Use of Iron- and Manganese-Oxidizing Bacteria for the Combined Removal of Iron, Manganese and Arsenic from Contaminated Groundwater
The problem of groundwater contamination with arsenic has been under extensive discussion, especially in recent years, because of its adverse effects on human health and its widespread presence in groundwater throughout the world. Large drinking water plants in developed countries normally find alternative and arsenic-free water resources, or they apply conventional arsenic removal methods, such as coagulation/filtration, activated alumina and ion exchange. Smaller towns, communities and individual users in rural areas often rely on local water resources and the respective removal methods developed mainly for larger water treatment plants are not easily applicable, because of high operational and capital costs, or they are simply too complicated and their use is sometimes limited by the specific water composition. Consequently, small drinking water systems face the difficult challenge in providing a safe and sufficient supply of drinking water at a reasonable cost. Alternative treatment methods have been developed for application in these cases. In the present paper, the simultaneous removal of arsenic during biological iron and manganese oxidation is reviewed. The method relies on the use of indigenous non-pathogenic iron- and manganese-oxidizing bacteria. Dissolved iron and manganese species often coexist with arsenic in groundwater. Therefore, the application of this method could provide consumers with water of high quality, which is practically free of iron, manganese and arsenic, complying with the respective legislative limits. In this paper the biological oxidation of iron and manganese has been reviewed and recent findings regarding the removal of arsenic have been summarized. Arsenic(III or V) can be removed efficiently from a wide range of initial concentrations with practically limited operational cost, apart from the capital costs for the installation of treatment units. As a result, the use of chemical reagents for the oxidation of trivalent arsenic can be avoided, because As(III) was efficiently oxidized to As(V) by these bacteria (acting as catalysts) under similar conditions, which are usually applied for the removal of iron and manganese by biological means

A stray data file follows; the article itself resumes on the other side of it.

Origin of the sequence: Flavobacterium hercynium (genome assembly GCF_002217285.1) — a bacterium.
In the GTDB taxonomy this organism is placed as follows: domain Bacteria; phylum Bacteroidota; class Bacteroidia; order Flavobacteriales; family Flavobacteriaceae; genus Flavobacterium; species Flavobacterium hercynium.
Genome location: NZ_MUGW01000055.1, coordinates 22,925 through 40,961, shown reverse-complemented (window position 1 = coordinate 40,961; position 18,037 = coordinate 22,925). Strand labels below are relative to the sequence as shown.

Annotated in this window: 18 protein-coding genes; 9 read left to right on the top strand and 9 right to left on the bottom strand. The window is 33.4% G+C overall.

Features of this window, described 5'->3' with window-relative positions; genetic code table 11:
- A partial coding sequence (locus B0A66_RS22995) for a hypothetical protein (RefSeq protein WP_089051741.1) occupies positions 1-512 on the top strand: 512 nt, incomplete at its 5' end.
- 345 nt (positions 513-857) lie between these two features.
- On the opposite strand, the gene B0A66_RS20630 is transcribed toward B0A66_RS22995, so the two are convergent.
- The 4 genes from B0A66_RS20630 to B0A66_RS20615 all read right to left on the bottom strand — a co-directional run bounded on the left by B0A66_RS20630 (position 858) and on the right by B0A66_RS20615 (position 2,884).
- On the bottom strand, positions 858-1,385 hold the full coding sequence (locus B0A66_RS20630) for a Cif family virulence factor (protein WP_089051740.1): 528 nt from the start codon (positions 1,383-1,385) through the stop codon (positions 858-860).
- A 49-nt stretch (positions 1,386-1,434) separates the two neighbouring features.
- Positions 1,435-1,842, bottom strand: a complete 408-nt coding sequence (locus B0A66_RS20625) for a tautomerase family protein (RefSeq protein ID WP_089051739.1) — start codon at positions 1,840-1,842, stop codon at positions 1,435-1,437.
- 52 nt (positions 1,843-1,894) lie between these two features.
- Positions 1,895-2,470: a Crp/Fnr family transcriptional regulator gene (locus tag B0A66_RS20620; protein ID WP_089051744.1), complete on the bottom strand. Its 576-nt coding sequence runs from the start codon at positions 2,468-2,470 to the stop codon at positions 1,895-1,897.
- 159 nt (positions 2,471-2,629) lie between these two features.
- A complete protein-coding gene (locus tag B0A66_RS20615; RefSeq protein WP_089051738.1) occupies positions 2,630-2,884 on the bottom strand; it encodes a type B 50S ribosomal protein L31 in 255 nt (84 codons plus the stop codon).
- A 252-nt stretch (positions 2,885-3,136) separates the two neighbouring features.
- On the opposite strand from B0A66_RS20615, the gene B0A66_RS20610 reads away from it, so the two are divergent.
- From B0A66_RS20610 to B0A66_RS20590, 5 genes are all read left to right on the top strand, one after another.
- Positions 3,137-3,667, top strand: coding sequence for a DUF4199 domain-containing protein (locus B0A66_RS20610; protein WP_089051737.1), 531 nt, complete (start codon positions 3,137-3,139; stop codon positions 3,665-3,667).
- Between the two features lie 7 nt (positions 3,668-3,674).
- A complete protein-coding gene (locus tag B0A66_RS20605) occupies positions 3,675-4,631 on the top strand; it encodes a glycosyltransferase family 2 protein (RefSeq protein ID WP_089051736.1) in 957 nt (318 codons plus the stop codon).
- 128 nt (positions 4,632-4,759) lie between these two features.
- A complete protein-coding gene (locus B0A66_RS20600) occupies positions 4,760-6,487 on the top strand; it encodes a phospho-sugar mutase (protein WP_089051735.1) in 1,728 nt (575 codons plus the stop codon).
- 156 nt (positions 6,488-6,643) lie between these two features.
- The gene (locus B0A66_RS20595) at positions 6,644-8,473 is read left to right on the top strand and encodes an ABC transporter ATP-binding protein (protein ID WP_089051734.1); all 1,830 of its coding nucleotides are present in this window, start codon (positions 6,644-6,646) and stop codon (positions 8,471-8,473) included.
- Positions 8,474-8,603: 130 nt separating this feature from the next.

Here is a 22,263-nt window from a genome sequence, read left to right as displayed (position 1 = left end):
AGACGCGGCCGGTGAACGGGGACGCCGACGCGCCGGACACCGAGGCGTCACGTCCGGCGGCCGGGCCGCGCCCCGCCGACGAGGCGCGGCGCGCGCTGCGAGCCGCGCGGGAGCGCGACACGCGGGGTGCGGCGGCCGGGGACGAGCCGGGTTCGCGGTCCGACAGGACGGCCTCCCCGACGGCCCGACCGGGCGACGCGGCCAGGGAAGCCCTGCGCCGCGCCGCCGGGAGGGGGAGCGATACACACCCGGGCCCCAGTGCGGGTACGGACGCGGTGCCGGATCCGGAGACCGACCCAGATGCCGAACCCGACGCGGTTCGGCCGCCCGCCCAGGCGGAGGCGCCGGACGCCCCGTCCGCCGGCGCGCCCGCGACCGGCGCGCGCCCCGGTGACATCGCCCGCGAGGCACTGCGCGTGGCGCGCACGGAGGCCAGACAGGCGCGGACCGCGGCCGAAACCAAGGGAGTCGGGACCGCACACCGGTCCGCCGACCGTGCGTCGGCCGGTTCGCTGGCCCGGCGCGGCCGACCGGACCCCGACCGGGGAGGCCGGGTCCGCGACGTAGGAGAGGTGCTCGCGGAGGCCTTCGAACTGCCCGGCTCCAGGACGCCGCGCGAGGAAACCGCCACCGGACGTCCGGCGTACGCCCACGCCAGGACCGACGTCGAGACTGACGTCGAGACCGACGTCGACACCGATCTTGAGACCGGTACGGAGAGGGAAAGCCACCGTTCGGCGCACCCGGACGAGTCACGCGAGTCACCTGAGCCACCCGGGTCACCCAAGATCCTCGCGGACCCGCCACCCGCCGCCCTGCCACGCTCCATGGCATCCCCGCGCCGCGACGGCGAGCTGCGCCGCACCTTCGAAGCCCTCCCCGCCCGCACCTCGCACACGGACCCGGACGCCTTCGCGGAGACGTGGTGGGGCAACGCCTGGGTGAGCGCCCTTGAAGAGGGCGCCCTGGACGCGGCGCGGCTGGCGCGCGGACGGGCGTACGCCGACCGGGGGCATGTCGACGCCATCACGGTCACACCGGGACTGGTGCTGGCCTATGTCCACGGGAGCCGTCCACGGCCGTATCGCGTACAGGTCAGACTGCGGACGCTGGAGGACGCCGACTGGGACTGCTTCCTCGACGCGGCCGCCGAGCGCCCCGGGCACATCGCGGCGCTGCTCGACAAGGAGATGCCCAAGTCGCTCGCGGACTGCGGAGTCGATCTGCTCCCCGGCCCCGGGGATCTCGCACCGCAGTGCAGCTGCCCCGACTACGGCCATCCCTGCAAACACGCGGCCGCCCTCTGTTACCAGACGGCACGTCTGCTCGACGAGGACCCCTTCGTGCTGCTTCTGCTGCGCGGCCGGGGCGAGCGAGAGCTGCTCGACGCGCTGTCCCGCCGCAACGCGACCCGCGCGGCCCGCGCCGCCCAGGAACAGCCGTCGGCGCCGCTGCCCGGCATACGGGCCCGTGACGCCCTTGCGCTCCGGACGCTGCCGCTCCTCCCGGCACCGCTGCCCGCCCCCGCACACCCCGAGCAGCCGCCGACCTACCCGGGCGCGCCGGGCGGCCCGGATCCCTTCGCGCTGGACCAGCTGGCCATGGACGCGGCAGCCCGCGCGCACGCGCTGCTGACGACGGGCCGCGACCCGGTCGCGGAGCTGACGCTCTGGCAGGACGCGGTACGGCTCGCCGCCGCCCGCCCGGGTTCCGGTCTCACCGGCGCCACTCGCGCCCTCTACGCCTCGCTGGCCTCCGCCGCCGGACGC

Αριστοτέλειο Πανεπιστήμιο Θεσσαλονίκης, Σχολή Θετικών Επιστημών, Τμήμα Χημείας
Water Quality Research Journal of Canada, vol.41 no.2  p.117-129 [Published Version]
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